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TWENTY-FOURTH REPORT OF PROGRESS IN ORTHOPEDIC SURGERY

ROBERT B. OSGOOD, M.D.; NATHANIEL ALLISON, M.D.; ROBERT SOUTTER, M.D.; HARRY C. LOW, M.D.; MURRAY S. DANFORTH, M.D.; LLOYD T. BROWN, M.D.; PHILIP D. WILSON, M.D.; M. N. SMITH-PETERSEN, M.D.
Arch Surg. 1924;9(2):450-484. doi:10.1001/archsurg.1924.01120080218011.
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CONGENITAL CONDITIONS 

Klippel-Feil Syndrome.  —The Klippel-Feil syndrome has three essential features: (1) the extreme shortening of the neck, the head appearing to be sunken between the shoulders; (2) limitation of motion of the head, and (3) low implantation of the hair, the scalp extending downward to the upper part of the back. There are usually other associated deformities, such as scoliosis, round back, kyphosis, spina bifida, etc. Smeesters1 has found fifteen cases reported in the literature and adds two more. It is obvious clinically that a malformation of the cervical spine exists. The anatomic explanation is found in a congenital fusion and lack of individualization of the cervical vertebrae, usually associated with a true spina bifida of this region.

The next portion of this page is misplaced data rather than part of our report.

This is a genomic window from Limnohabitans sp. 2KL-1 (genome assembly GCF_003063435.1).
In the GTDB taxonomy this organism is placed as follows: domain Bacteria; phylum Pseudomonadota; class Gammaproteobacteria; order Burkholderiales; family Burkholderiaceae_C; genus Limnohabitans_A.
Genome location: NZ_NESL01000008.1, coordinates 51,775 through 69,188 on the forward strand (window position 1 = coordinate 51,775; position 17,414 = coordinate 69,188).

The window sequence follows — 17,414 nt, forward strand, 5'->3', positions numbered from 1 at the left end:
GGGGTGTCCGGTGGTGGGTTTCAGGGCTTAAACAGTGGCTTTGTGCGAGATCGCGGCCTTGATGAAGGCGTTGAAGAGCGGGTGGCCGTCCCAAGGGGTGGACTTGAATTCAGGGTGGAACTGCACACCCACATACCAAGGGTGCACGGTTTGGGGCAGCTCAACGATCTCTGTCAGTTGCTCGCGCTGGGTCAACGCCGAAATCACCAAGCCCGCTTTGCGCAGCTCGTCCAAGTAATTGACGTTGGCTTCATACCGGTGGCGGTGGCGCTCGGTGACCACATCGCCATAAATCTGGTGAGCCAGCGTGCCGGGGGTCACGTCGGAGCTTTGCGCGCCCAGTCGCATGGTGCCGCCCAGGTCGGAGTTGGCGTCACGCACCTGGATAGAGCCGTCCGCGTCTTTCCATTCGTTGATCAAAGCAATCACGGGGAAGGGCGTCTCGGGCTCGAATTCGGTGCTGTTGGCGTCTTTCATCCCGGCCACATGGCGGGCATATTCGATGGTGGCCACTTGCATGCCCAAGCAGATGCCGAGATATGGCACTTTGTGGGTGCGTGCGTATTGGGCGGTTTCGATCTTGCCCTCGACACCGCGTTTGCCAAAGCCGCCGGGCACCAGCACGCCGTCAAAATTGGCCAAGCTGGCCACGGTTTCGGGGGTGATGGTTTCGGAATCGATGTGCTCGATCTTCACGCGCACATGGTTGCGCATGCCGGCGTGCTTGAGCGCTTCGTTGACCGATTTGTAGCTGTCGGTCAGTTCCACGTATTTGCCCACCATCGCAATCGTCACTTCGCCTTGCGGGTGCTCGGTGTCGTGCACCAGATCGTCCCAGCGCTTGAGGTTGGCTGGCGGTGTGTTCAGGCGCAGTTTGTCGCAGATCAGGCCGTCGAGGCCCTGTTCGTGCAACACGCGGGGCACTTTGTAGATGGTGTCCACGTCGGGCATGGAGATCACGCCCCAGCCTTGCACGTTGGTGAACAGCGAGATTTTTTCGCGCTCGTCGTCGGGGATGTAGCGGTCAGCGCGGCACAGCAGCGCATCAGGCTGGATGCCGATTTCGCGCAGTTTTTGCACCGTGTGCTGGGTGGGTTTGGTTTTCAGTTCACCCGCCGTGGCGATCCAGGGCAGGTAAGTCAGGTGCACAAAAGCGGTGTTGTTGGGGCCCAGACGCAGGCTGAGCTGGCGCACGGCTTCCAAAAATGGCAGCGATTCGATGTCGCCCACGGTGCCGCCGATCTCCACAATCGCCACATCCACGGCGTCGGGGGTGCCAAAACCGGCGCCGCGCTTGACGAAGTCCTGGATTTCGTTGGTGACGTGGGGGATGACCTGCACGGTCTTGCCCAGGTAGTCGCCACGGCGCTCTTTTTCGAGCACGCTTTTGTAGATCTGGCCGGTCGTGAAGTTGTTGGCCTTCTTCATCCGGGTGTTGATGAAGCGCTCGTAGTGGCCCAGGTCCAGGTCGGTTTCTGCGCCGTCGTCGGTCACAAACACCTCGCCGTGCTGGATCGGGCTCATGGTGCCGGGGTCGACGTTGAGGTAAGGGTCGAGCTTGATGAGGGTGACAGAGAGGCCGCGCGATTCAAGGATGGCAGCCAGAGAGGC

Congenital Elevation of the Scapula.  —Delchef2 reviews all the known facts in reference to congenital elevation of the scapula, commonly known as Sprengel's deformity, although the condition had

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